As more professional athletes use cannabis for fitness and recovery, that age old “lazy stoner” stereotype gets left in the dust. We know the power of cannabis and how it can help many people improve sleep, address inflammation, manage pain and help with anxiety, but many athletes are using the plant to improve their athleticism and performance.
According to Leah Spokojny, at BDS Analytics, many professional athletes have entered the cannabis market, including NFL Hall of Famer Joe Montana, six time Olympic gold medalist, Amy Van Dyken and the NBA’s Al Harrington, to name a few. Spokojny hosted a webinar called, “Fitness, Sports and Cannabis Consumption” to tackle some of the misconceptions about using cannabis in sports and share statistics that show you don’t have to be a professional athlete to take advantage of its benefits.
Perhaps One of the Biggest Misconceptions Is...
Perhaps one of the biggest misconceptions is that people who don’t consume are more active. BDS Analytics found the opposite to be true. The company discovered that when they looked at fitness activities performed on a weekly basis, they saw that consumers are actually more active than non-consumers. Thirty-two percent of consumers go to a fitness center or gym weekly as opposed to 23% of non-consumers. Twenty five percent of consumers do yoga or Pilates, while 17% of non-consumers do those activities. And finally, they found, that 39% of consumers participate in outdoor recreation, as compared to 28% of non-consumers.
The BDS data also revealed that among adult cannabis consumers in fully legal states, 82% reported having consumed cannabis within one hour before or four hours after exercise. Of that group, 70% said that cannabis consumption made their exercise more enjoyable. Fifty-two percent said they had greater motivation and 78% reported a boost in their recovery.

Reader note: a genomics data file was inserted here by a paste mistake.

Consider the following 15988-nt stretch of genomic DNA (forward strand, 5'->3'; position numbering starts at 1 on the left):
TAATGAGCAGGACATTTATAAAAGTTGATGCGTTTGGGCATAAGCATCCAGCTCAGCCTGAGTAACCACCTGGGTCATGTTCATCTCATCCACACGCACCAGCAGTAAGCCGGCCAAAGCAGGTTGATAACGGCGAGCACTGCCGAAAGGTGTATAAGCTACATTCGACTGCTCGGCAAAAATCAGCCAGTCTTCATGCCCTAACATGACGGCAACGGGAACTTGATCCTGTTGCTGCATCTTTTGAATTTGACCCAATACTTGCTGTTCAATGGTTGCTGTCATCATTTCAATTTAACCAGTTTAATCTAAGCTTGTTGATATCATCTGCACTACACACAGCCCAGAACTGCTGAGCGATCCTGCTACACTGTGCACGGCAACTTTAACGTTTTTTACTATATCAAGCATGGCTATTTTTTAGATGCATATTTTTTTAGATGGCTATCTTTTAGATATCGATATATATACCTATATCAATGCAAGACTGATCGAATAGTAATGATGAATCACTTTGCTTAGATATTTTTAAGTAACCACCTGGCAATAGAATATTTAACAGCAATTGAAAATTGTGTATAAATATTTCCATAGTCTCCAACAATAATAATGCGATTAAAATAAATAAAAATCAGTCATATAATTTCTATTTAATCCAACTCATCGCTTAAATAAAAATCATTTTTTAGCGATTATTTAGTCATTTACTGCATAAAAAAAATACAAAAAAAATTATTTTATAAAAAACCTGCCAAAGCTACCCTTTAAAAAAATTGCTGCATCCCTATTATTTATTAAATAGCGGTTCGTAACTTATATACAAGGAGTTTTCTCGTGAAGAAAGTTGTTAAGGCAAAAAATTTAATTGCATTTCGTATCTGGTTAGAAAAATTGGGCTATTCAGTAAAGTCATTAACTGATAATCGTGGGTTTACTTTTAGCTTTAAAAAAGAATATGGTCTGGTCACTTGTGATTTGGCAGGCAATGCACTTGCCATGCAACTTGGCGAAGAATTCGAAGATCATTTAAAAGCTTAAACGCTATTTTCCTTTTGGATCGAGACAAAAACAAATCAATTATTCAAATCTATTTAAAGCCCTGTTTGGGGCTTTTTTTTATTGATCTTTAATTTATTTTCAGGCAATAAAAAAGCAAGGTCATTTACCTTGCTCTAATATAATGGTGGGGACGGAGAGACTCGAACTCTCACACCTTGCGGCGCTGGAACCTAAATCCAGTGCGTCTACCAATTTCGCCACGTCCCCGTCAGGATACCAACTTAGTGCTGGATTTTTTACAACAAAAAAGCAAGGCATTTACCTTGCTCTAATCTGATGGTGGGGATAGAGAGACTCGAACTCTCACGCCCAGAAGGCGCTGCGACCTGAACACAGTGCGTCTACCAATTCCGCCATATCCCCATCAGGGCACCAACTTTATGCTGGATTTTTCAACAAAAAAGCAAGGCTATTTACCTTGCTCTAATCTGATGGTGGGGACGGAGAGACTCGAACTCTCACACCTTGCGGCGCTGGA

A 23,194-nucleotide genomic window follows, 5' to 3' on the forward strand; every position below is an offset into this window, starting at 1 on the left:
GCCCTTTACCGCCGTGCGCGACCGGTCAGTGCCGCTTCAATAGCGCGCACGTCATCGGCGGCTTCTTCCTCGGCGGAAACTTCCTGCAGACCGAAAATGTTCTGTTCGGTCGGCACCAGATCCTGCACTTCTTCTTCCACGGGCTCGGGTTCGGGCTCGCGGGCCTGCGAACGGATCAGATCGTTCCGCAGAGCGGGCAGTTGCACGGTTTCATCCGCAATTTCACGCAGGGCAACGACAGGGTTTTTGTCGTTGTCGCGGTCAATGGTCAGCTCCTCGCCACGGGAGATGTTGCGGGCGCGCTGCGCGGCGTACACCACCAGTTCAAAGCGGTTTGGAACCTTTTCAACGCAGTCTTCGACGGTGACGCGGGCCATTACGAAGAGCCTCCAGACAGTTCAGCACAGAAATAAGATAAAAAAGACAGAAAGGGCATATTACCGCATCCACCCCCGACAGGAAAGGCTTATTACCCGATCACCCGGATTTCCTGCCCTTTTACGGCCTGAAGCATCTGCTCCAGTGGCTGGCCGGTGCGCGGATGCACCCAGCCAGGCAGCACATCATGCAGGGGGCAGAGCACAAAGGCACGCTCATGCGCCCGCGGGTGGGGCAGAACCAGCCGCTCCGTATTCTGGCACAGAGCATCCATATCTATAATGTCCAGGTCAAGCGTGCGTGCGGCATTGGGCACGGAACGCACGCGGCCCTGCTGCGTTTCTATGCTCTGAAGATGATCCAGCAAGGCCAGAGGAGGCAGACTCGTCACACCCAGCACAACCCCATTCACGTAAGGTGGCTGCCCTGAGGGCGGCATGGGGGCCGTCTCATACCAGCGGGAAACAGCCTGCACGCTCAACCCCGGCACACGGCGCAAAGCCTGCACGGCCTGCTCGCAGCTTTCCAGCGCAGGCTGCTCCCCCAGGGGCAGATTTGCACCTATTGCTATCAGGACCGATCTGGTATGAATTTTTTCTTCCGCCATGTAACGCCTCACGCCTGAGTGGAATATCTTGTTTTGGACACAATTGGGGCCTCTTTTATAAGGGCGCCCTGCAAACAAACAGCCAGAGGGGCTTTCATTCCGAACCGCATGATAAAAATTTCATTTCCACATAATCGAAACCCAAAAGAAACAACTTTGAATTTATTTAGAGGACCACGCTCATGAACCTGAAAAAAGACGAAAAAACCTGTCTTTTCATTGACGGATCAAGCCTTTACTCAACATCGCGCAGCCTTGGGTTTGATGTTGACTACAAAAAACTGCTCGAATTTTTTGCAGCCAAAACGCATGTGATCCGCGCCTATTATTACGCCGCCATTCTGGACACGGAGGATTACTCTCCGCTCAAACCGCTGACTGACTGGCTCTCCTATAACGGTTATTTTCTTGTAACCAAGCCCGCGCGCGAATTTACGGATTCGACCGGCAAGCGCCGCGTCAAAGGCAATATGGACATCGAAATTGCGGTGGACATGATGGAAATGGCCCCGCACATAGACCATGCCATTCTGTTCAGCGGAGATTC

What do professional athletes say?
Spokojny spoke to two professional athletes during the webinar, which you can listen to here (please note, they will ask for your contact information in order to gain access). One of those athletes is Flavie Dokken, a long distance trail runner who wants to dispel the stoner stereotype that all cannabis users are lazy.
“Something I really want to highlight, there’s definitely two different uses between the THC based only products and CBD:THC ratio type products,” Dokken said in the webinar. So pre-workout before training, before a run or a session at the gym. Usually I’ll use a small dose of a sativa type product. Usually like 10 milligrams, and that provides me with that effect of being really focused on my training. And if I don’t feel great that day, I’ll just have that extra kick and I still can have a really good training. The sativa THC type products are more for a mental aspect, and it’s really where I get the most benefit.”
Dokken goes on to say that the CBD ratio, 2:1 or 1:1 products, come into play after her workouts or on her rest days. This helps to reduce the inflammation, scar tissue and ongoing soreness she experiences from training. She says that using those CBD and THC products helps to speed up her recovery and allows her to sleep better.
It’s also important to start with a low dose, says Dokken. “A little goes a long way. We’re not looking to impair anything, so yes, I run trials and I’ll schedule a training and conduct it like an experiment and see how I feel as time goes by and during my workout.”
Earlier in the year, Cannabis Aficionado came out with a list of 20 athletes who advocate legalizing cannabis and champion its use in fitness and training. Among those on the list? Eugene Monroe from the NFL, MMA fighter Liz Carmouche and NHL player Riley Cote. And the sports run the gamut – from athletes in pro tennis to yoga to long distance runners, to the NBA. Cannabis enhances a variety of fitness and movements.